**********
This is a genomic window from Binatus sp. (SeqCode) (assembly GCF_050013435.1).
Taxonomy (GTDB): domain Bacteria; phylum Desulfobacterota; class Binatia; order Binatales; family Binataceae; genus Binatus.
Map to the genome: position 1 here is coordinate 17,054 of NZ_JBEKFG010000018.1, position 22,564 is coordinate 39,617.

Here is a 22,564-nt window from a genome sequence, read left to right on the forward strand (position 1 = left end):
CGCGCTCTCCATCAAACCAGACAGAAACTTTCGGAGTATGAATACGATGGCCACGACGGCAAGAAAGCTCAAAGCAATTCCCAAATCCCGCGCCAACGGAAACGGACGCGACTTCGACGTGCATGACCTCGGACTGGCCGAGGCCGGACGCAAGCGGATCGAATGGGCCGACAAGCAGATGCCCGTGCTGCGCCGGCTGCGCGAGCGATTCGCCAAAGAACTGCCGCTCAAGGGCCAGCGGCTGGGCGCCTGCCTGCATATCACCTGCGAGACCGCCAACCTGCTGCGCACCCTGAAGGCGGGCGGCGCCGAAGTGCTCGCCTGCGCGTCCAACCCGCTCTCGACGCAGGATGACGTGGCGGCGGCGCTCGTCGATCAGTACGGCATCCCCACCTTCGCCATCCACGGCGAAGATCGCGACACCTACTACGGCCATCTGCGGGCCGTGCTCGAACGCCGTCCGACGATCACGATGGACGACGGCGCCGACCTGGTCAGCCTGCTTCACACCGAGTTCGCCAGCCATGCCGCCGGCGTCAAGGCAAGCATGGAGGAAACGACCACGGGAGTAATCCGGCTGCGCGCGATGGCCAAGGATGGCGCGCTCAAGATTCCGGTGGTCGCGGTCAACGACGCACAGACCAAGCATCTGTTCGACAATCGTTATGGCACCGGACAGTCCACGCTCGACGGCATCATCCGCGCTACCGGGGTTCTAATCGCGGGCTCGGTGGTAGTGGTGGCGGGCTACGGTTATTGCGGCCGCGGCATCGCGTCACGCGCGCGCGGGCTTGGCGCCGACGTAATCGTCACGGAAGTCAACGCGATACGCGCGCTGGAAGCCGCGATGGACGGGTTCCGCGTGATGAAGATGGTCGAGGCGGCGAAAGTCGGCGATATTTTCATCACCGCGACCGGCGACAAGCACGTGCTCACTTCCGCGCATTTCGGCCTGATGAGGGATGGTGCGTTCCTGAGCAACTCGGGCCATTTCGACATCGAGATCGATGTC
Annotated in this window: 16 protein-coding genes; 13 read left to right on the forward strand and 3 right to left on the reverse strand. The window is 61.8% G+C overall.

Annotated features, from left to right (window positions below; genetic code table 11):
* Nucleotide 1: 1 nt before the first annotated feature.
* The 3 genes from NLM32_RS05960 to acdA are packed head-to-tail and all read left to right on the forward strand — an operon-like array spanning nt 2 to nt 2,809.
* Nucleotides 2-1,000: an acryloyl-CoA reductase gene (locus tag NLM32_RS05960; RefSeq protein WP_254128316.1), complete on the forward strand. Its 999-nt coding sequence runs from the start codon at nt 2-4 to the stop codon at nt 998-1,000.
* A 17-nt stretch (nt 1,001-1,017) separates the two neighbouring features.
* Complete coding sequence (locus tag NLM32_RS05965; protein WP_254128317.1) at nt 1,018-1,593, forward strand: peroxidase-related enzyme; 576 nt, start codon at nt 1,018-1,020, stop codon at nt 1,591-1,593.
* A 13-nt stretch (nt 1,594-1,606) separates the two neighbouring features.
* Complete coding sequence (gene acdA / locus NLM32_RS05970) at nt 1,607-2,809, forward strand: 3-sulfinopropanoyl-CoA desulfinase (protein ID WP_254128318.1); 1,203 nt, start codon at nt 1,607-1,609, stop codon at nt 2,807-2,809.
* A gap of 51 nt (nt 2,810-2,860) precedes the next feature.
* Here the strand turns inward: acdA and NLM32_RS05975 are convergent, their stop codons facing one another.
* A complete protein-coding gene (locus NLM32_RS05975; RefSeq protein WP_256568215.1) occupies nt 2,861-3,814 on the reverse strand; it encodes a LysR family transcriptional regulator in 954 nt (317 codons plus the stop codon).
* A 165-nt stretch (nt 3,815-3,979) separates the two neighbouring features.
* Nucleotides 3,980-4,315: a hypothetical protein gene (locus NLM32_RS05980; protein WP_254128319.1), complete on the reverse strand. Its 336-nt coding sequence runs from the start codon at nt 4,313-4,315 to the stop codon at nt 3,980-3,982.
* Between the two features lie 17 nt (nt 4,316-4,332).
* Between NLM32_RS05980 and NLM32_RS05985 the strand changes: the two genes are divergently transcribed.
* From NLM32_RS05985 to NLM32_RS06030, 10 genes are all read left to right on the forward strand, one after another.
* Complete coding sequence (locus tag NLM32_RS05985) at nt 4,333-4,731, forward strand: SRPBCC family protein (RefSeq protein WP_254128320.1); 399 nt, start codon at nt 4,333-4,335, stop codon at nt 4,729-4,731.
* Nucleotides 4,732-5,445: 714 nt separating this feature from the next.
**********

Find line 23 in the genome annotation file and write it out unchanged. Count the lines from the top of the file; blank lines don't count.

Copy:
* Complete coding sequence (locus tag NLM32_RS05985) at nt 4,333-4,731, forward strand: SRPBCC family protein (RefSeq protein WP_254128320.1); 399 nt, start codon at nt 4,333-4,335, stop codon at nt 4,729-4,731.